Interesting note: A study on managers who practice servant leadership found that their approach positively impacts effectiveness in conflict management. According to this approach, when, for example, two employees disagree on how to approach a project, the manager should mediate and help find a compromise. We can say that the manager acts as a mediator, and this approach not only helps resolve the current issue but also establishes the expected way of dealing with conflicts. I believe, however, that in certain situations a manager must act decisively and demonstrate their strength.

It’s important for managers to also establish healthy boundaries and create a supportive environment for themselves as well (for example, to share experiences outside the team and seek advice from peers or superiors). To be patient and show emotional intelligence, you also need to take care of your own well-being.

Team leaders and changes

It’s important to remember that change is a constant part of life. I encourage team leaders to not only think about the future but also to stay present in the here and now. This approach will enable them to notice and appreciate changes more effectively.

6. Be hungry for knowledge

It’s not a new revelation, but it bears repeating – supporting team development is crucial for long-term success. Regular training sessions or workshops can keep the team up-to-date with the latest trends. A well-thought-out development plan not only aligns with individual needs but also adds value to the team as a whole. If you don’t have a sufficient budget, encourage team members to share knowledge – what they’ve recently discovered or learned from a mistake (I recommend reading the article on lessons learned from failures). Teaching is the best way to reinforce knowledge.

None of us is as smart as all of us.
~Ken Blanchard

Important insight: According to research, courses account for only 10% of our development. 70% of our growth comes from daily work (practice), and the remaining 20% is sourced from feedback, coaching, and the examples we receive.

7. Maintain flexibility

Teams should be organized in a way that allows them to respond effectively to changes. This includes both seizing emerging opportunities and avoiding threats. Adaptability is not just about reacting to external factors but also encompasses internal events, such as new team members joining, existing members taking on new roles, or sudden health-related absences. We have the most control over changes that occur within our teams, which are also the most frequent.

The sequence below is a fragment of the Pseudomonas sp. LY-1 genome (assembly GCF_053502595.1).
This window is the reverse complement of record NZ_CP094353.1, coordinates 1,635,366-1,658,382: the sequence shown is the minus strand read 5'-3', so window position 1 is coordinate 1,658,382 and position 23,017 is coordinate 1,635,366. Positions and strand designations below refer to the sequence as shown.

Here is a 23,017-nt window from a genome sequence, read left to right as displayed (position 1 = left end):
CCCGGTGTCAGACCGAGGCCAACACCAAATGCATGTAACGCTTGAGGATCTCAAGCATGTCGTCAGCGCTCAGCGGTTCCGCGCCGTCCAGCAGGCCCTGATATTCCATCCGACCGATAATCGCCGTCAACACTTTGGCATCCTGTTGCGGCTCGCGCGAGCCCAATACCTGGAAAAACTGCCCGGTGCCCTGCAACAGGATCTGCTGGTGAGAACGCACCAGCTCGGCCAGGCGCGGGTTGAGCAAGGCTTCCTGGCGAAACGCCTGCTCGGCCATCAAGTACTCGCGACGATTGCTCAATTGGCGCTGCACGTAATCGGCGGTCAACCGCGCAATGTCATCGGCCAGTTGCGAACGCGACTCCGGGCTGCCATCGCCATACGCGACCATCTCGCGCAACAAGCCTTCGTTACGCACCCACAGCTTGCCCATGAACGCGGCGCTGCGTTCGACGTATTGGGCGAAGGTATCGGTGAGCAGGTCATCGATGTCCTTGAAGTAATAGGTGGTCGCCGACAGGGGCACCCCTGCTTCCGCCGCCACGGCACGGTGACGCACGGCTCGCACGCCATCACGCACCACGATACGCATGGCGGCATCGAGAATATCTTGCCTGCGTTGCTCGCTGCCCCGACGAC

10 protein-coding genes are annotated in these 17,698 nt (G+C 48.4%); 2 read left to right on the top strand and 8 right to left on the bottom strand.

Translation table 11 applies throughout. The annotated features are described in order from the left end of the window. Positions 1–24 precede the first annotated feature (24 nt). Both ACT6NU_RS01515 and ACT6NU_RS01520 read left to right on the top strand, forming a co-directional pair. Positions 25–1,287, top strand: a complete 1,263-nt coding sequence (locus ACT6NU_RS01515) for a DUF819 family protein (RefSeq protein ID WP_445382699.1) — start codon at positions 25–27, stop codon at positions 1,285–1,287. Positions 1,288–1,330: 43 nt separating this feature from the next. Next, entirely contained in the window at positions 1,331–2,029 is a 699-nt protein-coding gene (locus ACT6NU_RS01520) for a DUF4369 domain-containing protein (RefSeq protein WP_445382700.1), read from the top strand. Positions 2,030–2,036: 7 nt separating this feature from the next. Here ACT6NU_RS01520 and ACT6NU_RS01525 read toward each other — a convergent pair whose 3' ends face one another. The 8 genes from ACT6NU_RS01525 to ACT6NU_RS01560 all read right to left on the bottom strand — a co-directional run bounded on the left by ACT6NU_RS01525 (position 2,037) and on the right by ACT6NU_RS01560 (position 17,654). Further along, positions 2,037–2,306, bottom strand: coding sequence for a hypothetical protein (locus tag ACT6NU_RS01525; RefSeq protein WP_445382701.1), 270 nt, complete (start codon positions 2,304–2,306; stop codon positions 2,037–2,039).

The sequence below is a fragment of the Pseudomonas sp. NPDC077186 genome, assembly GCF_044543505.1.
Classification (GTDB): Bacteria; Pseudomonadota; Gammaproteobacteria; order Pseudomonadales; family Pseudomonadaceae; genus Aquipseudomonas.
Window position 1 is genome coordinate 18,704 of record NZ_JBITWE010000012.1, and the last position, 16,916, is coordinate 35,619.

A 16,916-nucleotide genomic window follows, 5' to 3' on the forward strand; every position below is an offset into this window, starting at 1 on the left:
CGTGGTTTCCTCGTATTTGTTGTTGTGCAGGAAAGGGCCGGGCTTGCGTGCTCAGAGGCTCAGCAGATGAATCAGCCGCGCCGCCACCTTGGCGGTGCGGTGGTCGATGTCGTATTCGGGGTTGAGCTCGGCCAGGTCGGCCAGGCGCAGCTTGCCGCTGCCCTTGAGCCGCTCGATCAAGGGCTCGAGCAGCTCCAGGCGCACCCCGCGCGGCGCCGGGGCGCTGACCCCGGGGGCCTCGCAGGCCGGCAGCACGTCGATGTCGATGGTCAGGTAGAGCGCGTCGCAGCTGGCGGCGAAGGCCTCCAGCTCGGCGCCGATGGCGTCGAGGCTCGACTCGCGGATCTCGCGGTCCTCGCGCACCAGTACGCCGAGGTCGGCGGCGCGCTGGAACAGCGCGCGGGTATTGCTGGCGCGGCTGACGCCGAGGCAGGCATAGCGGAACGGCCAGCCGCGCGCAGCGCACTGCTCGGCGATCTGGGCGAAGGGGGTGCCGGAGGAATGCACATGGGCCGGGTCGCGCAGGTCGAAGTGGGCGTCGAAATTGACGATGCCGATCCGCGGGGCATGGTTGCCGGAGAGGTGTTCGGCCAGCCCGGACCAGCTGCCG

8. Remember the Customer (with a capital C)

Teams should focus on the customer’s perspective (or more broadly, the value that their work provides) and systematically improve the quality of the services delivered. Customer feedback should be regularly analysed and taken into account.

A customer-centric approach ensures that the team remains aligned with market needs and expectations, thereby contributing more to the overall success of the company. Simultaneously, it reminds team members that just as the leader supports the team, the team should be there for the client.

9. Leverage diversity

When individuals with different perspectives come together, it creates an excellent environment for innovation. This diversity isn’t just about skills; it also encompasses cultural background, gender, and age. Almost everyone can bring some value to the team.

For innovation to flourish, organizations must create an environment that fosters creativity; bringing together multi-talented groups of people who work in close collaboration together.
~Linda Naiman

10. Evaluate and make adjustments

I’m a proponent of systematic development, so I encourage you to regularly assess your team’s work results and make necessary adjustments. For example, monthly performance reviews (e.g., based on reports on completed tasks) can help identify areas for improvement and provide an opportunity to commend good work. This iterative process fosters team growth and openness to feedback, both in giving and receiving.

However, evaluating team members is only half the journey. If you’re a team leader, also scrutinize your own work and the organizational principles you’ve adopted within the team. Don’t be afraid to experiment.


Effective team management is a complex interplay of various elements, including trust, a shared vision, and open communication. I’m convinced that by implementing these 10 tips, team leaders can build a more cohesive team that will achieve not just one, but multiple successes.

This article doesn’t exhaust the topic – there are likely many more ideas worth considering that either didn’t occur to me or didn’t fit within the scope of these 10 points. I invite you to comment and share your own tips.

I also encourage you to subscribe to the newsletter to receive notifications about new posts and more.

Leave a Reply